As for culture shock, not so much. I had the experience of Haiti as a child so I had an idea what I was getting into, it was just being patient that was hard.
Do you think you were fully prepared for what awaited you in the Dominican Republic? If you could, would you change some decisions/preparations you made?
I was not prepared at all. I needed more friends to guide me. I got robbed within the first month because I kept money in my room. I didn’t know how to open a bank account and I made the mistake of trusting someone friendly. I would have reached out more to the expat community in advance if I could have done it differently.
Every expat knows that expat life comes with some hilarious anecdotes and funny experiences. Care to share one with us?
Well the funniest for me is some mix-ups I had regarding Spanish. I didn’t know much when I moved to the Dominican Republic. When you are learning a language, certain words sound similar. So one day, a girl I had working for me in the day, told me to tell the night girl that there were “dos platanos en el horno” which means ‘two plantains in the oven’ except what I told the night girl was there were “dos platanos en el inodoro” which means “two plantains in the toilet”. Once I saw her expression I realized my mistake but “horno” and “inordoro” sounded almost the same to me.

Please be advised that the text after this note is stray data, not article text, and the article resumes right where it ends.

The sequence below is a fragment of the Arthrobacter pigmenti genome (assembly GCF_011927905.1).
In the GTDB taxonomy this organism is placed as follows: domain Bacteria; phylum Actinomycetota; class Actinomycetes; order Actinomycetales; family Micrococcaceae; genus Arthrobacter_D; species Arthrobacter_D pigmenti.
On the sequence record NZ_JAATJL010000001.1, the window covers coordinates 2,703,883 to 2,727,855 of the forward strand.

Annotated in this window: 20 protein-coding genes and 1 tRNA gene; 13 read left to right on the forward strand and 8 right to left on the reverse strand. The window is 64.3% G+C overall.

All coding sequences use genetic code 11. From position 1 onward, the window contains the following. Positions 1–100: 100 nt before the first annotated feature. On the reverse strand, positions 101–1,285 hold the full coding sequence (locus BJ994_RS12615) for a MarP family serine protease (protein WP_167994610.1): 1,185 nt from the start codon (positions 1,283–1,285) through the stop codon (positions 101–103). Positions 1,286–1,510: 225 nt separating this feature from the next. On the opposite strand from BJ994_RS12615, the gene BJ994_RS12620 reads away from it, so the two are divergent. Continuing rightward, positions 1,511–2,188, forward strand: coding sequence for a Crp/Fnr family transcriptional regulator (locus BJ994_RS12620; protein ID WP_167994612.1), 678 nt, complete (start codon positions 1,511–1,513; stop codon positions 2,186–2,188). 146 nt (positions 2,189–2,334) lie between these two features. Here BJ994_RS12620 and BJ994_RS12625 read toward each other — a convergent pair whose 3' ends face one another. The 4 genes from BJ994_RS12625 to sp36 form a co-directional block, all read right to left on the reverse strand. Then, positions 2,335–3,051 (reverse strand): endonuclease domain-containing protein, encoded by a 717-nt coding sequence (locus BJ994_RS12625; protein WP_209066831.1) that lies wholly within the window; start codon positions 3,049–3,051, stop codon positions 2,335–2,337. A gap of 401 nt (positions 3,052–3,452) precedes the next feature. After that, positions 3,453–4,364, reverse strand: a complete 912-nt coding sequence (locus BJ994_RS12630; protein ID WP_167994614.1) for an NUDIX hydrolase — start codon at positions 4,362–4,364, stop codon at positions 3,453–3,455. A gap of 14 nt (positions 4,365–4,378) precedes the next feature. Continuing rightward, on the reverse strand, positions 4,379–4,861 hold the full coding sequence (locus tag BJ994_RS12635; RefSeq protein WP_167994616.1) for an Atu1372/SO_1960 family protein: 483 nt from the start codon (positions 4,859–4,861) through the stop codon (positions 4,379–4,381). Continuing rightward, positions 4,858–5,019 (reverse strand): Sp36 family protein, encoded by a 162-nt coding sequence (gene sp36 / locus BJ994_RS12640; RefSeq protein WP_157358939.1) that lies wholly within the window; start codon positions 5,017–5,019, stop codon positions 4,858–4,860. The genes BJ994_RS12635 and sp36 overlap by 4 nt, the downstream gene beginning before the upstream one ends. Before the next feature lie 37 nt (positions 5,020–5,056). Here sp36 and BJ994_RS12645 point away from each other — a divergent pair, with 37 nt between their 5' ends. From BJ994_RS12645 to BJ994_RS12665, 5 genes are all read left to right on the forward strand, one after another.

Which three tips would you like to give future expats before they embark on their new life in Dominican Republic?
- Don’t expect to equal your life in your home country. Go to be a part of the Dominican Republic. Take the good with the bad but experience for what it is.
- Be careful whom you trust. There are a lot of false friends. I came from living in NYC so I had my street smarts when it came to robbers but I was unprepared for the ‘tigeres’ and other cheaters who befriend you and offer help, only to gain your trust and take advantage.
- Travel the island. The Dominican Republic is very diverse in terms of its geography across the island. On the west it is desert-like with stone beaches, cacti and crocodiles whereas on the east there are cascading waterfalls and lush foliage.
How is the expat community in the Dominican Republic? Did you have a hard time finding like-minded people or fellow expats?
The expat community in the Dominican Republic is quite strong, especially through the online community at dr1.com. Honestly I did not reach out to expats in the beginning as I should have. I wanted to immerse myself in the Dominican culture and not just be around people from my own culture. However, it was within reach when I did want to connect.
How would you summarize your expat life in the Dominican Republic in a single, catchy sentence?
I described in my blog that life in the Dominican Republic is like living in high-definition video and I think that sums it up quite well.